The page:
So indeed, I was turned onto Minecraft by the Penny Arcade comic. Just played it for a bit; there’s clearly more to delve into.
Last night, I learned out how to create tools and create a safe space for myself, and then found myself walled in for the night. It was a sensible shelter: window to the outside, a corner to duck behind, a few torches.
The night wore on, with nothing but my workbench and raw materials. I dug deeper and deployed more blocks; I created a hallway to a slightly larger room for my workbench, and more torches. Then more torches still, and a higher roof as well as some steps, creating a greater sense of homeliness and space. And then I created an adjoining room: a proper corner to focus on crafting new goods, well lit from above to properly mark such an important place. Without the crafting of tools, I wouldn’t be here.
I continued to work on deeper floors, higher ceilings, and more torches in corners, desparately trying to make this little cave feel humane. I briefly mined upwards and accidentally reached the surface, revealing a dangerous vulnerability to the hordes outside; I quickly patched this mistake, and learned that it is far safer to dig below.
Morning came, and it was time to venture outside. I tried my newly forged sword on the wildlife, but was quickly bored. I dug through a new direction of my cave and discovered a nearby river. I was quickly focused with re-engineering the riverbed and even attempting to create and indoor lake, something to bring a little bit of the outside world to me.
Despite some near fatal mishaps, I created my little underground river, but I ultimately thought better of it. A gap for a river was a gap for the horde to get in. Why should I risk losing everything I built just for this river? Better to wall it off. I could still here it flowing beneath my footsteps.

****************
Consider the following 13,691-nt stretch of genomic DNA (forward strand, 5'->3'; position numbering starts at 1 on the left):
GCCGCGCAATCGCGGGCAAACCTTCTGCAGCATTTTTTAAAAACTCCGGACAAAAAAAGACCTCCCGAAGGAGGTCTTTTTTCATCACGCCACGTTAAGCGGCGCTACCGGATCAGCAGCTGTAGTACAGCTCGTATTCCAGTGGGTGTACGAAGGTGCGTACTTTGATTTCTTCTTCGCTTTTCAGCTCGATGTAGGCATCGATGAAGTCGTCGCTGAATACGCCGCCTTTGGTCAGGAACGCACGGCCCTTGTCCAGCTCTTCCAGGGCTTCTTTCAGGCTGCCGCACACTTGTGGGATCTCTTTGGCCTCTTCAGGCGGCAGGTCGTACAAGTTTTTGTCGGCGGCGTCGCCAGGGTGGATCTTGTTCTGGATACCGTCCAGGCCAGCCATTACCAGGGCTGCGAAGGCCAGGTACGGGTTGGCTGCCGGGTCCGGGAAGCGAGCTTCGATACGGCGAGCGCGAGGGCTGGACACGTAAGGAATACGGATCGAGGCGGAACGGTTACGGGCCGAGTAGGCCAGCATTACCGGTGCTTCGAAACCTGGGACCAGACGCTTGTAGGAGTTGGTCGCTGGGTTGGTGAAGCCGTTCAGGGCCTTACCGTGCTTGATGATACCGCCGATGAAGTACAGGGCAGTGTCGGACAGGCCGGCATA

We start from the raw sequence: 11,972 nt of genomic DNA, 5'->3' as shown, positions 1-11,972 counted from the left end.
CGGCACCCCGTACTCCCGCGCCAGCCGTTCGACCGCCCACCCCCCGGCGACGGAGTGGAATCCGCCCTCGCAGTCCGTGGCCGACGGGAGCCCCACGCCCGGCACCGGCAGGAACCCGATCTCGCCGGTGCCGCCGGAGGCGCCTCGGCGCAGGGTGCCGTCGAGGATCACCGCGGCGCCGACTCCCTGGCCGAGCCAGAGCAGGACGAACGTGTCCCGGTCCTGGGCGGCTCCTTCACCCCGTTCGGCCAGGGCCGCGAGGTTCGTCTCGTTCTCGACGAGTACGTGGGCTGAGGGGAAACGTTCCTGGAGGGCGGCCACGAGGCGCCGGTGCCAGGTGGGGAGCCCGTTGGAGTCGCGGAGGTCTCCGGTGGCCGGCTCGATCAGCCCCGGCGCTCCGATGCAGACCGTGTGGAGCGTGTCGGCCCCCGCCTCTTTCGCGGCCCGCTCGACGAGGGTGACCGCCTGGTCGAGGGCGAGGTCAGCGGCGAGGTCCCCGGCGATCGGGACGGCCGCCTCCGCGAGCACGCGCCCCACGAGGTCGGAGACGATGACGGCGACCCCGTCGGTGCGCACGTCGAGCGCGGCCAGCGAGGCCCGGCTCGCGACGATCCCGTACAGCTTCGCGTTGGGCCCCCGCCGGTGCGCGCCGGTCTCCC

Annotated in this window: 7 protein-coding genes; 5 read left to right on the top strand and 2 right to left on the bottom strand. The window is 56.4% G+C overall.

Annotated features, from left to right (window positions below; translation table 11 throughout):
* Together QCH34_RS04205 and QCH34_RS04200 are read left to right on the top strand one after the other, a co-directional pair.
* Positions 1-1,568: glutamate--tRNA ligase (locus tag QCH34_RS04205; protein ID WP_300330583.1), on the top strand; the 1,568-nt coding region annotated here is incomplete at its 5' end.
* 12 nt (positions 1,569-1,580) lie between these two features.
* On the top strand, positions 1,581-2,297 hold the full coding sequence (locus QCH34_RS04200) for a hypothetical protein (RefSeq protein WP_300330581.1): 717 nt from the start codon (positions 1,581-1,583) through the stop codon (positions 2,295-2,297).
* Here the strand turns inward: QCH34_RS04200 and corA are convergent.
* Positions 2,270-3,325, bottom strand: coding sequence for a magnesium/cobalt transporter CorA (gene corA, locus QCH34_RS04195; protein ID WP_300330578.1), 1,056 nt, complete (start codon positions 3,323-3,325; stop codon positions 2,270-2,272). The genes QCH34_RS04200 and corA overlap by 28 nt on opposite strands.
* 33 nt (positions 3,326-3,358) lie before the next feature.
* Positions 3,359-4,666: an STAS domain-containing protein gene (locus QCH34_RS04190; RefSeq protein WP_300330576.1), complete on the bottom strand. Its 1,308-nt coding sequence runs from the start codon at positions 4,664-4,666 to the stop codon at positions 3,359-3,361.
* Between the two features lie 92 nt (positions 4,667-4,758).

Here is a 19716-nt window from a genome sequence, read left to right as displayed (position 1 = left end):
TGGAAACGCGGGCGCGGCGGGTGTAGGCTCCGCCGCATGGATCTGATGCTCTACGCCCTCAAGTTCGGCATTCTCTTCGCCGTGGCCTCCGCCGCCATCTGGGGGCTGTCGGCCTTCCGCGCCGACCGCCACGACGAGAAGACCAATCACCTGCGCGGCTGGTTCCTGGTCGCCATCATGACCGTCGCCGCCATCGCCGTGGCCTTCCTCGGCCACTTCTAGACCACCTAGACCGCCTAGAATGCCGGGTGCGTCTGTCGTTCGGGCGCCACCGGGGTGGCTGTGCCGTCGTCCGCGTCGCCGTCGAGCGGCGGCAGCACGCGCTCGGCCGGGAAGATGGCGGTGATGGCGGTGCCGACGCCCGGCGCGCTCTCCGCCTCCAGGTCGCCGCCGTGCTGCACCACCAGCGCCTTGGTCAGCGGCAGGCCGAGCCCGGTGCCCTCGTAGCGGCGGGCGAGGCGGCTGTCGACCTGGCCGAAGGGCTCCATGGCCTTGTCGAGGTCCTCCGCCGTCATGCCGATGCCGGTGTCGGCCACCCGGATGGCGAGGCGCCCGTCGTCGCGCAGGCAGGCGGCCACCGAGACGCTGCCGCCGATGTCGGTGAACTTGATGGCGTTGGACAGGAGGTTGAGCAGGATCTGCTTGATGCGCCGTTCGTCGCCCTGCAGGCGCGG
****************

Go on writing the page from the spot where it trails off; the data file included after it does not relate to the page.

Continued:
Night came, and I walled myself in again. I set about to crafting more tools, and worked on making my rooms more grand, more spacious, more well-lit. Columns, walls, alcoves. This was decently interesting, but I wanted something even more special: a secretive keep for those who would travel further below, a reward for those who shared the love of a builder.
I built a spiral staircase, punctuated with torchlight, going down deeply; then a grand series of stairs leading into a narrow series of passageways. Day and night passed as I tunneled, because I was adequately entertained here.
Then came a critical question: how deep could I build? I started in the middle of a hallways: a cruel jab at anyone who would enter blindly. I simply stood upon ground and dug below myself, going deeper and deeper, waiting for clay and stone to give away to something more.
Deeper and deeper I went – only laying new torches when I could no longer see the torches above me – seeing how deep I could make this pit. I was clever about my strategy: dig down two spaces wide, so that at the bottom I could fill in one side as I climbed above it while leaving the other as a treacherous gap. I continued until I was finally too frightened of my own handiwork. I knew that I was simply too far below, and thus began constructing my ascent.
And yet, halfway up, I lost my grip and fell to the bottom. I survived, but with only a half-heart of health. My course of action was clear: snuff out the torches and build up words, filling this pit with sand as quickly as possible to return the surface. And so I did; a future explorer could quickly reach the bottom if they desired, but this little experiment was too gruesome to leave unchecked. I walled up the tunnelways, and thought uncomfortably of the explorers who would attempt to make their way through.
I walked up the spiral stairway and continued to adorn my little home. Experimenting with new touches, new lighting, trying to make it feel a little more grand. I dug sideways to discover new veins of coal and ore that could be brought to some other purpose; I filled them in afterwards, keeping the dark spaces at bay.
And finally, for reasons I don’t quite understand, my foolish builder lept from the height of his staircase and shattered his already-broken body. That was the end of him.
I can return to Minecraft with a new builder, and re-enter the same world. Somewhere, hidden in a mountain, is an empty home. I could enter, and wonder what became of the builder who was here. I could follow the staircase, and wonder what drove him to build so deeply. I could break down the clay wall and enter the catacombs, and hope to avoid any fatal pits. Or, I could adorn this stranger’s home, and try – again – to make it a home.